• Alarms can be linked to other building security measures and can be set up so as to notify you or a monitoring agency by telephone when they have been triggered. The external "bell box" should be sited prominently to increase the deterrent value of the system
  • Close Circuit Television (CCTV) can help protect the perimeter and can be targeted at sensitive areas, such as loading bays, cash offices and entrances. Ensure that the system is monitored and recorded and that the picture quality is clear
  • Make sure that your electronic equipment is well maintained and that staff are trained in how to use it and how to respond to crime incidents that are detected
  • Access Control Systems can be used to restrict entry to authorised persons, both at the site's perimeter and at sensitive areas within it
  • Security Lighting can be a useful deterrent and can be used to support CCTV cameras at entry points

There are now a large number of security suppliers, contractors and installers, offering their services on the market. While not wanting to spend money unnecessarily, you should take care not to waste money on a system that is incorrectly installed or does not meet your requirements.

  • Always obtain at least 3 comparative quotations
  • Check that the specifications of the proposed work meet with the requirements of your insurance company
  • Check that the company is approved by a regulatory body; such as the National Approved Council for Security Systems (NACOSS) or is a member of a trade association like The British Security Industry Association (BSIA) or the International Professional Security Association (IPSA)

Computer Security

photograph of a computer with a padlock and chainHigh value, portable tools and equipment should be kept in a secure store and signed out to individuals. This is not always practicable particularly in the case of personal computers which are usually permanently set up.

Computer crime is on the increase and is becoming more specialised as criminals target high value computer chips. Areas containing computers and ancillary equipment should have additional security measures.

  • Do not advertise the presence of computer equipment
  • Site high value equipment deep into your premises where possible and away from windows and external doors
  • Property mark all equipment prominently and keep a record of all serial numbers

A number of specialist security measures are available for computers including, desk top lock down systems, lockable or adhesive pads, security taps and alarms. New devices are continuously being developed and you should contact your Community Safety Officer for details.

Computer theft can also be costly in terms of lost data and information. Make sure that important data is backed up regularly on floppy disk and stored securely away from the computer area.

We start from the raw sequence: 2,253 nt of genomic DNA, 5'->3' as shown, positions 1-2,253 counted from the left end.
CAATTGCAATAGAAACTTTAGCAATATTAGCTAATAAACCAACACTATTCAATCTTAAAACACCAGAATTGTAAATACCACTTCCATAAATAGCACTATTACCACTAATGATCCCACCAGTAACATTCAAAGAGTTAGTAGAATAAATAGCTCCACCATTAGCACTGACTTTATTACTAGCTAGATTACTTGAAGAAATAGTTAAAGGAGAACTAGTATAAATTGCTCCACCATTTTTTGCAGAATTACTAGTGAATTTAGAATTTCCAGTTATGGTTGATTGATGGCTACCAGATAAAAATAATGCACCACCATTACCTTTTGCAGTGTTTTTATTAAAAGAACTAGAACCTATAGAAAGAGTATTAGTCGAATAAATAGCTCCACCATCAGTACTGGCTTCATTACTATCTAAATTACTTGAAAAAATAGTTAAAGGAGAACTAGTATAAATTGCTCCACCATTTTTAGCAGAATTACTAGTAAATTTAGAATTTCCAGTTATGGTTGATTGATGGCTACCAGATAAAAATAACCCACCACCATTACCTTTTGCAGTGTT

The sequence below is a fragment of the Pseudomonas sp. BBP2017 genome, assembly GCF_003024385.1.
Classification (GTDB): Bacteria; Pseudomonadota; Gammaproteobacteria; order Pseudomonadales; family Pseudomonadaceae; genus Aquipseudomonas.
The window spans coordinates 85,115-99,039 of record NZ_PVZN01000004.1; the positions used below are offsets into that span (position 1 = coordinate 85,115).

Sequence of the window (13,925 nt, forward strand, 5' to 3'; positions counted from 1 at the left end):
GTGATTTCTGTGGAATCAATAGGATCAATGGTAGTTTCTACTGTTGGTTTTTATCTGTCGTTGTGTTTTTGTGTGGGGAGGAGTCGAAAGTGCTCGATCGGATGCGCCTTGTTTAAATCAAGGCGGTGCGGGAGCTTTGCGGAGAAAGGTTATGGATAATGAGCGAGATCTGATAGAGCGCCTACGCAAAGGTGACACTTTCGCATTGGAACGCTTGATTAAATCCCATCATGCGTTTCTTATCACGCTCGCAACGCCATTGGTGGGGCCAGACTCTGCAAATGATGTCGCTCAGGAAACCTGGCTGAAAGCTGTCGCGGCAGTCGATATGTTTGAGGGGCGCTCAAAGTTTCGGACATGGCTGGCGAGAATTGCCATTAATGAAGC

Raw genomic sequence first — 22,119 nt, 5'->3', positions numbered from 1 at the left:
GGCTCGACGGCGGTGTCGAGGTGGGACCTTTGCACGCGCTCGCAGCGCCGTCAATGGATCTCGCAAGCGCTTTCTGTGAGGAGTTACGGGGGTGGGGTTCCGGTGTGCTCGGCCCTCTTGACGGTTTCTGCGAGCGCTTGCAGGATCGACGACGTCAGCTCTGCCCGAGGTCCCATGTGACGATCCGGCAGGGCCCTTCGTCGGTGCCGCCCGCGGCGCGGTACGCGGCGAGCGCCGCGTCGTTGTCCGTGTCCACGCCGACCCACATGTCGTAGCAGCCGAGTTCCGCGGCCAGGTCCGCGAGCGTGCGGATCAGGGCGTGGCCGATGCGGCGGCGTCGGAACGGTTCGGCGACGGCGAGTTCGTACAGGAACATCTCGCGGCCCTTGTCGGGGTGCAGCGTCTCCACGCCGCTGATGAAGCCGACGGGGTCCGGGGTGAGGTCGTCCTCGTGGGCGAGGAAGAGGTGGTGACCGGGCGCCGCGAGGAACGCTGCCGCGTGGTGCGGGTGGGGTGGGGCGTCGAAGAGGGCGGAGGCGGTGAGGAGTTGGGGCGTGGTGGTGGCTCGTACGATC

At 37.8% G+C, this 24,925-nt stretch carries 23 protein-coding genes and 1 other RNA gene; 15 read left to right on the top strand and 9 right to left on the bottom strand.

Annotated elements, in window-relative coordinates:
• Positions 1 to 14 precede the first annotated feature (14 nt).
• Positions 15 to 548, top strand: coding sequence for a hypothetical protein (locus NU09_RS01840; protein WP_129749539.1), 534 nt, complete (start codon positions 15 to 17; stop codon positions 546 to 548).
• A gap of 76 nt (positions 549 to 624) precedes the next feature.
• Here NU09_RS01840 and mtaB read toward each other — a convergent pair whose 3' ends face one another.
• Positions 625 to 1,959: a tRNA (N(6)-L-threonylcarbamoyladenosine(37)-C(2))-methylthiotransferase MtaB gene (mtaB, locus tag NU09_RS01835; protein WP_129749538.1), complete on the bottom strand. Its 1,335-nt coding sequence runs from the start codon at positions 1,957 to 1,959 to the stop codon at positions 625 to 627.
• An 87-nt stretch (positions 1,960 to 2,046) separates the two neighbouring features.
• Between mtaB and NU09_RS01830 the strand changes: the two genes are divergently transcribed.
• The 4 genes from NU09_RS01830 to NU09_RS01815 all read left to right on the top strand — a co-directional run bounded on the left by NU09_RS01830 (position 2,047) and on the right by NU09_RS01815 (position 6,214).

Securing Vehicles and Compounds

A great deal of crime against businesses occurs through vehicle theft and theft from vehicles. Vehicle crime can often occur during business hours as well as overnight and so you should ensure that security procedures are followed.

By adopting a package of physical security measures on the perimeter of your premises you can go a long way towards deterring vehicle compounds for security lighting and CCTV and ensure that they are well fenced and gated.

  • Ensure that all doors of unoccupied vehicles are locked, including loading and unloading doors
  • Park vehicles with the off-loading doors against a wall, where possible
  • Fit vehicles carrying high value loads with Immobilisers, Tracking Devices, Security and Attack Alarms. Set up reporting arrangements with the driver and alert the police if the driver fails to report in as expected

Where you have valuable plant and machinery you may consider joining a national register which will help to recover and repatriate stolen goods.

Cash in Transit

Cash should be banked at the earliest opportunity both for commercial reasons and to prevent your premises becoming a target for crime. Use a specialist security firm to transport large amounts of cash where possible. If using employees, make sure that you use at least two able bodied persons with one acting as an escort.

  • Let the escort go first and survey the area before any cash is brought out
  • Provide all persons with the means of raising the alarm
  • Avoid a set routine - change the times and routes regularly, using busy roads rather than quiet ones
  • If on foot, walk facing on coming traffic with the escort a few paces behind the carrier